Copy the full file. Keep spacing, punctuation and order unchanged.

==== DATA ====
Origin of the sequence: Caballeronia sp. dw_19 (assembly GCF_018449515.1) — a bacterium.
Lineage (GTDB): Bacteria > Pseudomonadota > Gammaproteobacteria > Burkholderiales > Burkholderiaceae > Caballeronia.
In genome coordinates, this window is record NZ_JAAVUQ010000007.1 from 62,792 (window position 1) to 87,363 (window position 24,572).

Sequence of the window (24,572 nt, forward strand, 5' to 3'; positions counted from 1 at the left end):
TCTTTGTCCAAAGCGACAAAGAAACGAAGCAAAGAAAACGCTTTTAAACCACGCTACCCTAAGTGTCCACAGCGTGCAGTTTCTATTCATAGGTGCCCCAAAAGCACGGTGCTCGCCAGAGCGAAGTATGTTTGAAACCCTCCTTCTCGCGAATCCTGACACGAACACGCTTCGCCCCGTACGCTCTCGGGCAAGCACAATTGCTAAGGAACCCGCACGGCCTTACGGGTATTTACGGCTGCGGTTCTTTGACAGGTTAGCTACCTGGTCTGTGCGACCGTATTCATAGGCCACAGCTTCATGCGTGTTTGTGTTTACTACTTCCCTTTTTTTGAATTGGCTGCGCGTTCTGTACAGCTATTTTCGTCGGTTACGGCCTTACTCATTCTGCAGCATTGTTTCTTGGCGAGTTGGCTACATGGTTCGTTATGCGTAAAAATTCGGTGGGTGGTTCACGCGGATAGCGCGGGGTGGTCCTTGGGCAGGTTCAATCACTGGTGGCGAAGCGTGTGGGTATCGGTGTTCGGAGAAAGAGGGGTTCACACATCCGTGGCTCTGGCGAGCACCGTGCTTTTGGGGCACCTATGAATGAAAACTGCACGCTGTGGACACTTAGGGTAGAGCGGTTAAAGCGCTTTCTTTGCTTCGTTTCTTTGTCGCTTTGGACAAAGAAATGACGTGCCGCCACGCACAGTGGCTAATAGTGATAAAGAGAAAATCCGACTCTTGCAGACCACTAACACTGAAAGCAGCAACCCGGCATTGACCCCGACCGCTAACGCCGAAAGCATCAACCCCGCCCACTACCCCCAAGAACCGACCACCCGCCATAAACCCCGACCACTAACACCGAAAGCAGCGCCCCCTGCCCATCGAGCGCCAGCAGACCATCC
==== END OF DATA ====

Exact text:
Origin of the sequence: Caballeronia sp. dw_19 (assembly GCF_018449515.1) — a bacterium.
Lineage (GTDB): Bacteria > Pseudomonadota > Gammaproteobacteria > Burkholderiales > Burkholderiaceae > Caballeronia.
In genome coordinates, this window is record NZ_JAAVUQ010000007.1 from 62,792 (window position 1) to 87,363 (window position 24,572).

Sequence of the window (24,572 nt, forward strand, 5' to 3'; positions counted from 1 at the left end):
TCTTTGTCCAAAGCGACAAAGAAACGAAGCAAAGAAAACGCTTTTAAACCACGCTACCCTAAGTGTCCACAGCGTGCAGTTTCTATTCATAGGTGCCCCAAAAGCACGGTGCTCGCCAGAGCGAAGTATGTTTGAAACCCTCCTTCTCGCGAATCCTGACACGAACACGCTTCGCCCCGTACGCTCTCGGGCAAGCACAATTGCTAAGGAACCCGCACGGCCTTACGGGTATTTACGGCTGCGGTTCTTTGACAGGTTAGCTACCTGGTCTGTGCGACCGTATTCATAGGCCACAGCTTCATGCGTGTTTGTGTTTACTACTTCCCTTTTTTTGAATTGGCTGCGCGTTCTGTACAGCTATTTTCGTCGGTTACGGCCTTACTCATTCTGCAGCATTGTTTCTTGGCGAGTTGGCTACATGGTTCGTTATGCGTAAAAATTCGGTGGGTGGTTCACGCGGATAGCGCGGGGTGGTCCTTGGGCAGGTTCAATCACTGGTGGCGAAGCGTGTGGGTATCGGTGTTCGGAGAAAGAGGGGTTCACACATCCGTGGCTCTGGCGAGCACCGTGCTTTTGGGGCACCTATGAATGAAAACTGCACGCTGTGGACACTTAGGGTAGAGCGGTTAAAGCGCTTTCTTTGCTTCGTTTCTTTGTCGCTTTGGACAAAGAAATGACGTGCCGCCACGCACAGTGGCTAATAGTGATAAAGAGAAAATCCGACTCTTGCAGACCACTAACACTGAAAGCAGCAACCCGGCATTGACCCCGACCGCTAACGCCGAAAGCATCAACCCCGCCCACTACCCCCAAGAACCGACCACCCGCCATAAACCCCGACCACTAACACCGAAAGCAGCGCCCCCTGCCCATCGAGCGCCAGCAGACCATCC